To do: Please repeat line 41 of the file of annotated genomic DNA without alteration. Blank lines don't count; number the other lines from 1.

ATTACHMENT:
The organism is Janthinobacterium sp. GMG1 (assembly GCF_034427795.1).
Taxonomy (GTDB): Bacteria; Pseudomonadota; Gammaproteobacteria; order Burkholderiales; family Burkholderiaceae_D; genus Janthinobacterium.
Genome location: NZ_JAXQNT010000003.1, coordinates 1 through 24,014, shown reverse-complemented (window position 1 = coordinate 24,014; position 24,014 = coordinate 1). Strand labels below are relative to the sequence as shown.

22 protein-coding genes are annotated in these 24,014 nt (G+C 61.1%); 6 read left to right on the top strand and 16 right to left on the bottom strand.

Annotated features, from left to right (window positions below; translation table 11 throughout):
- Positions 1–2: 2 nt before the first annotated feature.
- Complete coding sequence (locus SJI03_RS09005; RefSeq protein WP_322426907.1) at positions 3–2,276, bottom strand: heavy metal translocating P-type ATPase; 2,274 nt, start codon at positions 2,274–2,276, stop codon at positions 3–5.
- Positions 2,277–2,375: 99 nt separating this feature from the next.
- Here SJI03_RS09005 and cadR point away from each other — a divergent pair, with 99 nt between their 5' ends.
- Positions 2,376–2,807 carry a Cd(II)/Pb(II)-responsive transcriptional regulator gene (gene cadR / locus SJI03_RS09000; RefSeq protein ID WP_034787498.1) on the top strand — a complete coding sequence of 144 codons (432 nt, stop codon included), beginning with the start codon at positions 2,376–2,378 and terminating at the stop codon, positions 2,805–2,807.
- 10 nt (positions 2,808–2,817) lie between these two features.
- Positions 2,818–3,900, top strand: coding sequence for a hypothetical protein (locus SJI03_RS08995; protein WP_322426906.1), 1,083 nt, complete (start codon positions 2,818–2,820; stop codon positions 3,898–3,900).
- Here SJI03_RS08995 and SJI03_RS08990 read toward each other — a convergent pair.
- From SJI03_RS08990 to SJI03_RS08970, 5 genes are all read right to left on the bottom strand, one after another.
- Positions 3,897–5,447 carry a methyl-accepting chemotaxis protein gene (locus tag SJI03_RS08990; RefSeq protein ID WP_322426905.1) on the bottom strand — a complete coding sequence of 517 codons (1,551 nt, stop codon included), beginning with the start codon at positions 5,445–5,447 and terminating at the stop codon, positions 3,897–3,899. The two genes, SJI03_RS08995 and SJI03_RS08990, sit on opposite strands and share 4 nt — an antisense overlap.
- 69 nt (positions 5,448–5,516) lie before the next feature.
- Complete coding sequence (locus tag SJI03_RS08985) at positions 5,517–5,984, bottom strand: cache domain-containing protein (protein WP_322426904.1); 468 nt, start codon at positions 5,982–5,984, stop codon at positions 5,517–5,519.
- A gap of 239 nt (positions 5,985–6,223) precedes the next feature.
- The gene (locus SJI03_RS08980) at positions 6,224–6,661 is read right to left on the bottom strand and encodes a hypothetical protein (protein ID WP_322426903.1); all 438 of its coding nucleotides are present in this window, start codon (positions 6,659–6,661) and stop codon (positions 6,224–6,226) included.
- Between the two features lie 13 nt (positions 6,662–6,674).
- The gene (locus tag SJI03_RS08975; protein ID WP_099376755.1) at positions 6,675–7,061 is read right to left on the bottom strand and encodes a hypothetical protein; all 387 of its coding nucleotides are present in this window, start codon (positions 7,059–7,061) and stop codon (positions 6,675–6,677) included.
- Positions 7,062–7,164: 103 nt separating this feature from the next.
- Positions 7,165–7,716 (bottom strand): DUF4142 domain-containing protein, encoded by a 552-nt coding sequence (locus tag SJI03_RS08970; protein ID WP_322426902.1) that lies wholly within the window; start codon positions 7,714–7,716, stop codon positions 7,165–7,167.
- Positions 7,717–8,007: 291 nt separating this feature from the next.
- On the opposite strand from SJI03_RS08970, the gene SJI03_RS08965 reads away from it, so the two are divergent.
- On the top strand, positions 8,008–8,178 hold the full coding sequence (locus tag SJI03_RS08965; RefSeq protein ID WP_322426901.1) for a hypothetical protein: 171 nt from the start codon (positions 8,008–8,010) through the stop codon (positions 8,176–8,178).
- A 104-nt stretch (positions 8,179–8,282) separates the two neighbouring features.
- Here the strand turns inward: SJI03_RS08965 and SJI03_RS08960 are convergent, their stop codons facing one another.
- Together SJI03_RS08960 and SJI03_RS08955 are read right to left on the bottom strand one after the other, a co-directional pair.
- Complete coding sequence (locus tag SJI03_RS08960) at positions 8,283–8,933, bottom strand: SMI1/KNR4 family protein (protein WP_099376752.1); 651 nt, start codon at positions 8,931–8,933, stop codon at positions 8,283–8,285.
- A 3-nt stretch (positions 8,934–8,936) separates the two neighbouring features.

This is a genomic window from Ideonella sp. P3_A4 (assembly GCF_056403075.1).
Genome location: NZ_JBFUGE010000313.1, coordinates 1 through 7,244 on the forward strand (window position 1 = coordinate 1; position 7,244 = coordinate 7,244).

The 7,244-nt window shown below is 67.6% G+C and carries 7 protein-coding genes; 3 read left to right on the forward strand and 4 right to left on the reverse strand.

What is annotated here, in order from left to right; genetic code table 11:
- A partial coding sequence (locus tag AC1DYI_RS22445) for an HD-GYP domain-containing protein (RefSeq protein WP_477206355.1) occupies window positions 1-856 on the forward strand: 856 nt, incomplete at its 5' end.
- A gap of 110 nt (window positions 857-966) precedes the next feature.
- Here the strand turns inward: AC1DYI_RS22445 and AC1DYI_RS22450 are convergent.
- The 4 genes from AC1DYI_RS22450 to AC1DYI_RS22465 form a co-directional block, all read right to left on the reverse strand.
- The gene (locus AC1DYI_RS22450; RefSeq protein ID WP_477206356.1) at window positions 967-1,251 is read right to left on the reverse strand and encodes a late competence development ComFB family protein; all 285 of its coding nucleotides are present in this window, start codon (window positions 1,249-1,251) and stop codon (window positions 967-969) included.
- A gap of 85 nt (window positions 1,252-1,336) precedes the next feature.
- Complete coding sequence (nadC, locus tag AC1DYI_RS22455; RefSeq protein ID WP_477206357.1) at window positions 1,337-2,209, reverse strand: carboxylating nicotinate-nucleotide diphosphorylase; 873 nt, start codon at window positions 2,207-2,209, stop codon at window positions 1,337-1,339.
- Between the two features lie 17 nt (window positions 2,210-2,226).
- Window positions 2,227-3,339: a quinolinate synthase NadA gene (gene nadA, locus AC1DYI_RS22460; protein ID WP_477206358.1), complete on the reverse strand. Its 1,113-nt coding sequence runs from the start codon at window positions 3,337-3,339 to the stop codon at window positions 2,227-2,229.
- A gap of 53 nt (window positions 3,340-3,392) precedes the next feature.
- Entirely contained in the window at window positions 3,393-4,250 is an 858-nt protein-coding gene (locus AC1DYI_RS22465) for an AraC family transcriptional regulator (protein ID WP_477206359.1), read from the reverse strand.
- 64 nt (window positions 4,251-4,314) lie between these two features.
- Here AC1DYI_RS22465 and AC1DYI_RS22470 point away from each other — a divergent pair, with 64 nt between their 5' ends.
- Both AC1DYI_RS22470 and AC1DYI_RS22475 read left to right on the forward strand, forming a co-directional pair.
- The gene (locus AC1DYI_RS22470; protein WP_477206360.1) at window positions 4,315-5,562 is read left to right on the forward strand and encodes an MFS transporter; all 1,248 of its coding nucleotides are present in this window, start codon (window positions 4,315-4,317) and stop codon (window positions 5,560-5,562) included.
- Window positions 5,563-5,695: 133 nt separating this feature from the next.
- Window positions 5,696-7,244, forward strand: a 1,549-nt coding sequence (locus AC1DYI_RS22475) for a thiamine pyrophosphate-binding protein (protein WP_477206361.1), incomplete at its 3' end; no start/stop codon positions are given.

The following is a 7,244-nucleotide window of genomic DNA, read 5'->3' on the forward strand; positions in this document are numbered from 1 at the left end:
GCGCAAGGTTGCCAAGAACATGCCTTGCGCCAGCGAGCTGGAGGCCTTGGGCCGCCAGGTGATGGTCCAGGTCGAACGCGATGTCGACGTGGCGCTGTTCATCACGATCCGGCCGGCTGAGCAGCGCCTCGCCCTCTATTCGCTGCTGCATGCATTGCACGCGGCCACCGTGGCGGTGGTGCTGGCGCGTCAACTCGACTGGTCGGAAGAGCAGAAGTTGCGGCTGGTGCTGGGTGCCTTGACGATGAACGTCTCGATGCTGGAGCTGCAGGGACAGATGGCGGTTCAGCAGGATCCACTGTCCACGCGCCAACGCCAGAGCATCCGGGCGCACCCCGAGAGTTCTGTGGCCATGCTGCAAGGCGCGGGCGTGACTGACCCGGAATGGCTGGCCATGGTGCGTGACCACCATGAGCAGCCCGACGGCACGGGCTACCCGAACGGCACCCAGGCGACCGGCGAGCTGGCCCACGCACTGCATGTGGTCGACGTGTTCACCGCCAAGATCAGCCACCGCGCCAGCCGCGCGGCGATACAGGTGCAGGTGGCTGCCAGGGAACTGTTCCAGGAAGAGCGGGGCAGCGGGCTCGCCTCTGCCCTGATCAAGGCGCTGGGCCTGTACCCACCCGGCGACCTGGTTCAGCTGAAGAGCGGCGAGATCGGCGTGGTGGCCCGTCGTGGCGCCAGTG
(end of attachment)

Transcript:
- A gap of 85 nt (window positions 1,252-1,336) precedes the next feature.